Harvard Heart Letter

Too old for a stent?

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Ask the Doctor

Q: I recently turned 86 and my angina is getting worse, even though I'm taking several different medications for it. Am I too old to have an angioplasty and a stent?

A: Not necessarily. During an angioplasty, a doctor threads a thin tube into a heart blood vessel and inserts a tiny mesh scaffold (called a stent) to keep the vessel open and restore blood flow. This can often improve chest pain, or angina. However, many studies of angioplasty haven't included large numbers of people over 80. That's primarily because older people tend to have more health problems than their younger counterparts, so including more elderly people in a study could skew the results.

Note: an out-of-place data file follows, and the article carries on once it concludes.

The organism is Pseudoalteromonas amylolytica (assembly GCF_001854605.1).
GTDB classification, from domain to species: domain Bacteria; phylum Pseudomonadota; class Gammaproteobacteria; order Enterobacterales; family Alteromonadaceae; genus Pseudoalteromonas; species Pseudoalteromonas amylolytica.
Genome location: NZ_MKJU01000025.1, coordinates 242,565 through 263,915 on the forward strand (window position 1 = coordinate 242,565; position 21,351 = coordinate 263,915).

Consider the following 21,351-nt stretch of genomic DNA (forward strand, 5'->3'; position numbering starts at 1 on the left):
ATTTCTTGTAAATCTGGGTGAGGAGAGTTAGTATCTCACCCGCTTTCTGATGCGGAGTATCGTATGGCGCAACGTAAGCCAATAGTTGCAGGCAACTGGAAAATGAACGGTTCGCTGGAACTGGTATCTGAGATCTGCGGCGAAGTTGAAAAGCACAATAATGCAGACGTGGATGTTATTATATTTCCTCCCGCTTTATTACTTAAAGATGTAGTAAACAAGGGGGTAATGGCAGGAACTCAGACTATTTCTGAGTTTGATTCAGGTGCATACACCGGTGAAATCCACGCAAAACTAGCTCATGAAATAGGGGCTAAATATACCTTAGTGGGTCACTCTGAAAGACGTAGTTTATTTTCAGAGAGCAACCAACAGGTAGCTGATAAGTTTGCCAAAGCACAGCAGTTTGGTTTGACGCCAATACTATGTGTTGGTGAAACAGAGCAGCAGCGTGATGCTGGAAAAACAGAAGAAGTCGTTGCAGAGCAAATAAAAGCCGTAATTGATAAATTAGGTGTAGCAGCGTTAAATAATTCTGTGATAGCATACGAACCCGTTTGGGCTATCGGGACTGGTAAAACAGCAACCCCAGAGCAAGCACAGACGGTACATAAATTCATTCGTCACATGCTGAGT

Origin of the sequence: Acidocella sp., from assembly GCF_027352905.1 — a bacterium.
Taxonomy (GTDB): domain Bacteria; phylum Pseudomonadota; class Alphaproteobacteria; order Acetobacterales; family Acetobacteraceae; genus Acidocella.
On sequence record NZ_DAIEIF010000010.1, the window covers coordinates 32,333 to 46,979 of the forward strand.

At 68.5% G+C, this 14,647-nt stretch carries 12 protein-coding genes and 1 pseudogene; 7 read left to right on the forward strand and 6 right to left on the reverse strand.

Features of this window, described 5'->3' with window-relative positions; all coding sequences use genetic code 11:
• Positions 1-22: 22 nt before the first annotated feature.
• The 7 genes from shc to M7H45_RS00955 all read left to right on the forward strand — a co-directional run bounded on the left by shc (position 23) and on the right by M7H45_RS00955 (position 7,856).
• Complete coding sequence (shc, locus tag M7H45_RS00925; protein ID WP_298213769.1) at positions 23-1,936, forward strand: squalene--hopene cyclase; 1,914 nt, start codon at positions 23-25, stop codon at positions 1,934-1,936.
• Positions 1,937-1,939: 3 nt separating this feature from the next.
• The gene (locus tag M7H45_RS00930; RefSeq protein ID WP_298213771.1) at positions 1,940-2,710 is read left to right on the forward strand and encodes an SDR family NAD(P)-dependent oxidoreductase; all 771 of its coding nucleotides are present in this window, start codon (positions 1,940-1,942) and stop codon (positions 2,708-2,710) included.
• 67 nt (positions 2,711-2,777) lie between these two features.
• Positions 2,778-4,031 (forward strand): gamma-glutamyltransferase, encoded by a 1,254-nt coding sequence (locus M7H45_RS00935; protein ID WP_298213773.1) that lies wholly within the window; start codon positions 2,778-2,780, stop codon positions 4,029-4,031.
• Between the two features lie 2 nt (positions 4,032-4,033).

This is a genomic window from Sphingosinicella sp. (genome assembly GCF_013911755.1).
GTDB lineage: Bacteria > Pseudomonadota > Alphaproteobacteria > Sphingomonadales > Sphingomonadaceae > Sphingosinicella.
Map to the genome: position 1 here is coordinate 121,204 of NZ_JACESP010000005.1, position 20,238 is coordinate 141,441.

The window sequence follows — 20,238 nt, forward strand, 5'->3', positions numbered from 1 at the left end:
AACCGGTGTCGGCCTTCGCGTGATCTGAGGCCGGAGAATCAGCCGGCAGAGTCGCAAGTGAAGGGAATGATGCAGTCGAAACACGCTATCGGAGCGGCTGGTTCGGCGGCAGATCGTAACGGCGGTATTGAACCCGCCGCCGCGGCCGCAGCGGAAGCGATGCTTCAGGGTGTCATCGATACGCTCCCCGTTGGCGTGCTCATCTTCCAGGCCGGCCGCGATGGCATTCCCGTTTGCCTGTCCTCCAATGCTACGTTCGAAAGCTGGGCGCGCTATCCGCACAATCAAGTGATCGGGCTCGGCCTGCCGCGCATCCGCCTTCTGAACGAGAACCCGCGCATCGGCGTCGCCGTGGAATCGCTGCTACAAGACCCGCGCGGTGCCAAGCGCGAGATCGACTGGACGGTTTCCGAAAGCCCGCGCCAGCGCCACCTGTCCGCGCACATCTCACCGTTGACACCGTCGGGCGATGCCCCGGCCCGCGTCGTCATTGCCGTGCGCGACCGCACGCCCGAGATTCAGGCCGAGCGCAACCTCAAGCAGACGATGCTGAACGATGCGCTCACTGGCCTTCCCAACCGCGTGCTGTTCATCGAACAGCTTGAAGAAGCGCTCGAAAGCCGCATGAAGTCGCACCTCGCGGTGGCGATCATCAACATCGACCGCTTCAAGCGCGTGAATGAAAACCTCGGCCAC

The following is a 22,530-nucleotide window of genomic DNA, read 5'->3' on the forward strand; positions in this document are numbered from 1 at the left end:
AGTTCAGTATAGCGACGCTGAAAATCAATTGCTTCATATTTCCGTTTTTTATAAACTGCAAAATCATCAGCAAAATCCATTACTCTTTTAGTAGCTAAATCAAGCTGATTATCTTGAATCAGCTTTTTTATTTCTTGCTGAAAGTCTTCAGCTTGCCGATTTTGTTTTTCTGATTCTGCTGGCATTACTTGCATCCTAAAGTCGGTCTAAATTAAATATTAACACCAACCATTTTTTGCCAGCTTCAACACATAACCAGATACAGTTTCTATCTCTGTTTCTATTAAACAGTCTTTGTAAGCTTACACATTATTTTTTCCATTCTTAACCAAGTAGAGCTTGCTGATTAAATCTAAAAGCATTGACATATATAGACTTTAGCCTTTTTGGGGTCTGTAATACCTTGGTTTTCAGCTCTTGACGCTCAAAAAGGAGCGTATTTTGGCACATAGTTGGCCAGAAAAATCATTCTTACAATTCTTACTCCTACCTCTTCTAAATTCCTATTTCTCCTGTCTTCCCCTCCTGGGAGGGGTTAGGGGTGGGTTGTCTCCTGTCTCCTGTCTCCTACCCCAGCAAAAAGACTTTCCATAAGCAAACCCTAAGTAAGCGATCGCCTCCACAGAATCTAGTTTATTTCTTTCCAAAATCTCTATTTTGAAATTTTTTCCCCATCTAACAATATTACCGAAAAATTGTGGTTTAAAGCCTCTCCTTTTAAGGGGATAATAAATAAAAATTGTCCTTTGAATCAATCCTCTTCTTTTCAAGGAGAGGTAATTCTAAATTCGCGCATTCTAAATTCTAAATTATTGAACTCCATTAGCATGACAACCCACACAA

Yet older people often have more severe coronary artery disease. As such, they may have a greater need for a stent and realize more benefit from it. Compared with drug therapy, stents aren't proven to help people live longer in stable angina. But many older people are more interested in quality of life and staying independent than longevity.

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